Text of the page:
OnePlus 7 Pro – The Good Review

OnePlus 7 Pro Review Featured AM AH 1

OnePlus 7 Pro is the best smartphone, that won’t break the bank

OnePlus has slowly grown into a household name, in the smartphone industry. It’s now one of the larger smartphone makers in the world, despite it only launching two smartphones per year (and those only being flagship smartphones). It has built a reputation for building great smartphones with high-end specs and a low price. But in 2019, OnePlus introduced its biggest and most expensive smartphone to date. The OnePlus 7 Pro, which starts at $669.

This is leading many to wonder whether the OnePlus 7 Pro is overpriced and possibly overhyped. Well, we’ve spent a good couple of weeks using the device as our daily driver. So let’s find out if this is the smartphone to buy.

Disclaimer: At Android Headlines, we now review all phones from the “good” and the “bad” perspectives. We’ve designed our reviews to help readers get a clearer perspective on what makes a phone worth buying or avoiding without the little details getting lost. The “good” review focuses on the positives for the OnePlus 7 Pro, while you’ll be able to find all the negative details in our “bad” review.


There’s no need to rehash the spec-sheet for the OnePlus 7 Pro. If you’re reading this review, chances are you know the entire spec-sheet that OnePlus has made for this smartphone. It beats just about every phone in every category. But specs aren’t the whole story when it comes to a smartphone, and whether it’s one you should buy or shouldn’t buy.

The display is breathe-taking

The display is pretty incredible, and yes we are going to mention its specs really quick. It’s a 6.67-inch fluid AMOLED display with a 90Hz refresh rate. We’ll come back to the refresh rate in a minute. Can we just take a minute to drool over how good this display looks? OnePlus finally made the jump from full HD to Quad HD resolution on the OnePlus 7 Pro, and it really does make a difference.


Colors on this display are pretty impressive. Watch some HDR content from Netflix or YouTube, and you can really appreciate the AMOLED panel that OnePlus has sourced (likely from Samsung, though we are unsure if it is them or possibly LG). With the curved edges, it makes the content melt off of the display. The curved edges are much more dramatic than the Galaxy S10 and Galaxy S10+, which is also a downside for the OnePlus 7 Pro.

With most smartphones going for a hole-punch display or a notched display, having a nearly bezel-less smartphone display without any interruptions is really nice to have. OnePlus opted for a motorized pop up front-facing camera. A feature that its sister-brands – vivo and OPPO – have been perfecting over the past year or two. The earpiece is still at the top, above the display. But it’s much smaller than normal. Fortunately, OnePlus did not do an in-display speaker like LG did with the G8 ThinQ this year.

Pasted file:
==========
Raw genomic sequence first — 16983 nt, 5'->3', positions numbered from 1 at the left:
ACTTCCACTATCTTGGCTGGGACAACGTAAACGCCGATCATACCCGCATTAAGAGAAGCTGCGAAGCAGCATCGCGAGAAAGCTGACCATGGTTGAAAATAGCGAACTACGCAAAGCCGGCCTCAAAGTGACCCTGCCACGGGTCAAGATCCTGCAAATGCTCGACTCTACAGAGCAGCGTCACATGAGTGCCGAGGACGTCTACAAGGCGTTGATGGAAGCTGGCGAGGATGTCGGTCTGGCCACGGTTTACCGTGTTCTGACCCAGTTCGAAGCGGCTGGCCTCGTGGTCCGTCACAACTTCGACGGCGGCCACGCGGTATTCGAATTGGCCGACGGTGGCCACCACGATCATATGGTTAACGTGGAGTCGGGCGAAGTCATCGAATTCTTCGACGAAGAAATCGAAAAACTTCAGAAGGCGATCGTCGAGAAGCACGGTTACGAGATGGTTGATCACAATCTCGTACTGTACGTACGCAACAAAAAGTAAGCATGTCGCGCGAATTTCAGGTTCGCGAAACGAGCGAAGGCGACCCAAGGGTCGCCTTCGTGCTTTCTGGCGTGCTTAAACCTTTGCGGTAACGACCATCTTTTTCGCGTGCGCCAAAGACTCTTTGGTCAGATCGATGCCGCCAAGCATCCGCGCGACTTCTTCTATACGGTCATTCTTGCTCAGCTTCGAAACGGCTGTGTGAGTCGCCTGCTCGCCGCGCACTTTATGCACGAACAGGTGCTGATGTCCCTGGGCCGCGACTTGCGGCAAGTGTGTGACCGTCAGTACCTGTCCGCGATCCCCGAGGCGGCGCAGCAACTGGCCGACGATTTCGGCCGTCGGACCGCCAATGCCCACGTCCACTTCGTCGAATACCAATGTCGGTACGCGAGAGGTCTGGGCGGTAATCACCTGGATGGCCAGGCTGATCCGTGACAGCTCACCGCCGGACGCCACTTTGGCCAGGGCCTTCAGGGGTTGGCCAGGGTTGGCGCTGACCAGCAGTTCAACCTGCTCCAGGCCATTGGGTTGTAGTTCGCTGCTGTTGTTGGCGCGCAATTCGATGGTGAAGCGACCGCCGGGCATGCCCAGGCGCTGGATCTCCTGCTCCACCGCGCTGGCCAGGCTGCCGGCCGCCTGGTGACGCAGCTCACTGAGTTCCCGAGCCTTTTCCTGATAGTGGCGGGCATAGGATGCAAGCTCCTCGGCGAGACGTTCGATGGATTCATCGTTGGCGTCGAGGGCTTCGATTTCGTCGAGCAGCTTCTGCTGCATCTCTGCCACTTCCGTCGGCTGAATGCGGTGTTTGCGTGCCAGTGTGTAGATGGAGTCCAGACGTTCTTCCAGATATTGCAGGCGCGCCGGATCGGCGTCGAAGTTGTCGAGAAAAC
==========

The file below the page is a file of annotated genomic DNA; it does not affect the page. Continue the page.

Now, let’s circle back around to that refresh rate. This is the first phone to feature a 90Hz refresh rate. Yes, Razer did use a high-refresh rate on its phones, but that was even higher at 120Hz – double the usual 60Hz. Razer also used an IPS or LCD display, and not an OLED display. That’s where things really differ for OnePlus, as it’s using a much better display panel than Razer did.


With the faster refresh rate, it makes the OnePlus 7 Pro feel faster than any other phone out there. It’s hard to show on video, since most cameras do only shoot at about 60fps, without doing slow-motion, but at 90Hz you are getting faster scrolling that looks super smooth to the eye.

Since the display refreshes faster than normal, this would mean that battery life would take a hit right? It does, but it’s not as bad as many might have thought.

Shockingly good battery life

That display is pretty insane, and a huge upgrade (some might say the biggest upgrade from the OnePlus 6T). But somehow, despite only jumping to a 4000mAh capacity battery, the OnePlus 7 Pro still lasts an entire day on a charge.


During our usage, we kept the display on “auto switch” and at 90Hz. Brightness was set to automatic, and was used outside from time-to-time in direct sunlight (aka, hitting max brightness for a good amount of time). We were able to hit six hours of on-screen time repeatedly, and it was almost a daily occurence.

Now yes, six hours of on-screen time is not spectactular, the OnePlus 7 Pro will not win the best battery life smartphone of the year award in 2019. But it does last a full day. It usually would run out of juice after I did. Being unplugged for a good 20+ hours on many days. That’s not bad, considering this was with auto-brightness and at 90Hz. If you drop it down to 60Hz, you could likely get another hour or two of on-screen time.

It should go without saying, but these numbers will differ for you, depending on how you use your smartphone. Since none of use our phones the same, none of us will have the exact same battery life numbers. So keep that in mind.